UC Law Journal


Laurie Reynolds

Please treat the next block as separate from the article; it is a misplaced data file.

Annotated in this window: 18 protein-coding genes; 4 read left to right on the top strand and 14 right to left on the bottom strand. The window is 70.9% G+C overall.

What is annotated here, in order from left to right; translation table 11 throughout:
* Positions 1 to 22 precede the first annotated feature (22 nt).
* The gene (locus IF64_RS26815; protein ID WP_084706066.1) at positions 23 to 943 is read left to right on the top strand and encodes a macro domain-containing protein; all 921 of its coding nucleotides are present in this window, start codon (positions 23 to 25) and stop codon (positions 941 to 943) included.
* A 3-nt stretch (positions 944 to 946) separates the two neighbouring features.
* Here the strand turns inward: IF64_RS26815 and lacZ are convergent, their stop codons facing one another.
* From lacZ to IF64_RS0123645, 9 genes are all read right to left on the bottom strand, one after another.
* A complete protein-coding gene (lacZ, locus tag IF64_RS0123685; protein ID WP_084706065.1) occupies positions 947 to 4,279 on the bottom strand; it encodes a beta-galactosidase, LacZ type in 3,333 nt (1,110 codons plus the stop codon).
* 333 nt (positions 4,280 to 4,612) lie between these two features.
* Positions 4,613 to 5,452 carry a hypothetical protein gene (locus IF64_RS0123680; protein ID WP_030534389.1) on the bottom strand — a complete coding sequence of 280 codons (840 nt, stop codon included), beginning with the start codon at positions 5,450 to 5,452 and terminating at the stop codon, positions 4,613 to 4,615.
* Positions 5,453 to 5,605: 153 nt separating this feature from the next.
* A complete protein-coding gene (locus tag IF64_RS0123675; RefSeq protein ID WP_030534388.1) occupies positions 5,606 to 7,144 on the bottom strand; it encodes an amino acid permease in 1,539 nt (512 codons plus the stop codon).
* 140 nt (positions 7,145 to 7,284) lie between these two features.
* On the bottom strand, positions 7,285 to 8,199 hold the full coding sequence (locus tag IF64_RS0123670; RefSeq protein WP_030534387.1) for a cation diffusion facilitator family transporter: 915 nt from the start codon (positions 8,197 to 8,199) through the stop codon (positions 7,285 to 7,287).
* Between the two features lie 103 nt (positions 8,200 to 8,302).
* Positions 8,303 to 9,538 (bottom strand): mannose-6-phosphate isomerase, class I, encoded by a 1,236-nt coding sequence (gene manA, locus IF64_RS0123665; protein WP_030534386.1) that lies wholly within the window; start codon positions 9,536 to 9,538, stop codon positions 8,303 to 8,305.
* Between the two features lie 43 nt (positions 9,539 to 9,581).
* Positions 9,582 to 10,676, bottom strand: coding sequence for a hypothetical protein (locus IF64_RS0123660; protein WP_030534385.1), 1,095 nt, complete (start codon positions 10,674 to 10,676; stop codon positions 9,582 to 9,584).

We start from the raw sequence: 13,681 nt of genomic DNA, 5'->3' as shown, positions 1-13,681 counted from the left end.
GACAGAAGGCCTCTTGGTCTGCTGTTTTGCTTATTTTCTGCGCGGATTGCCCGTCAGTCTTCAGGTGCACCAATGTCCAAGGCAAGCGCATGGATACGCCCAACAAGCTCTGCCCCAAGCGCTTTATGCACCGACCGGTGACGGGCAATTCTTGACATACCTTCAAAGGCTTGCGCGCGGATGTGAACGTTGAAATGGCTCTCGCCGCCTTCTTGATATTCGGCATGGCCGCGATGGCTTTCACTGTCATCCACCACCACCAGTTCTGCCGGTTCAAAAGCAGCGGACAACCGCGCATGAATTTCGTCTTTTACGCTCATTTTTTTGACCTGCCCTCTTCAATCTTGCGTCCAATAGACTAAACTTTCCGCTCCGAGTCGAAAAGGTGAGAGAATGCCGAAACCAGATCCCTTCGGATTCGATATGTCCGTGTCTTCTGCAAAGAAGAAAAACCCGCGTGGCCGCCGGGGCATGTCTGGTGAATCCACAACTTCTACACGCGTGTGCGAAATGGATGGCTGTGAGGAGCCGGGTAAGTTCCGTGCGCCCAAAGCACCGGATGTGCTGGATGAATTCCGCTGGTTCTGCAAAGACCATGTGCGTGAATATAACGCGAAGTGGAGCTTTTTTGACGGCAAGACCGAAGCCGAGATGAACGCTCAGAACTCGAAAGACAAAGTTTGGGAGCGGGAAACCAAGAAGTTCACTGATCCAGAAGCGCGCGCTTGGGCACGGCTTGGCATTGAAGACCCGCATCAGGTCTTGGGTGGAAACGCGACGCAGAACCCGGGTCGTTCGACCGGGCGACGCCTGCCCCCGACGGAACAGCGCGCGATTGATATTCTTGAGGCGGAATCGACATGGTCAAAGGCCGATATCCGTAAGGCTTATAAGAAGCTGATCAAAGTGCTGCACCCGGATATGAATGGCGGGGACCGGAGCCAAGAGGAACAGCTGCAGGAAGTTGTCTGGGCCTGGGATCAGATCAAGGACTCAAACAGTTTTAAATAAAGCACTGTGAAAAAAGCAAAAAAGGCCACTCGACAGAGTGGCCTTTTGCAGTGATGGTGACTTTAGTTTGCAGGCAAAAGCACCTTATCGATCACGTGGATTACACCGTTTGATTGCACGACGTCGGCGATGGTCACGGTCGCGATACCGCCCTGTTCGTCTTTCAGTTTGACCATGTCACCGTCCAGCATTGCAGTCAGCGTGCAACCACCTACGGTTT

After nearly four decades of school finance litigation, with numerous plaintiff victories based on state constitutional law doctrines of equality and adequacy, subsequent generations of lawsuits reveal that the earlier court decrees have not eliminated sustained inequality and inadequacy in public schools. This disappointing state of affairs, when coupled with the fact that a growing number of state courts are increasingly reluctant to take on the merits of school finance cases, suggests that the future trajectory of school finance and school finance litigation is not positive. In this Article, I suggest that both of these negative trends are at least partially explained by the fact that in the overwhelming majority of cases, courts have not dealt with the inherent structural inequality produced by a finance system that is based on local property taxation. I suggest that plaintiffs should rely on well-established principles of state and local government law to argue that local financing of schools is unconstitutional and that only a system of full state funding of public schools is consistent with the states' affirmative constitutional duty to provide education.

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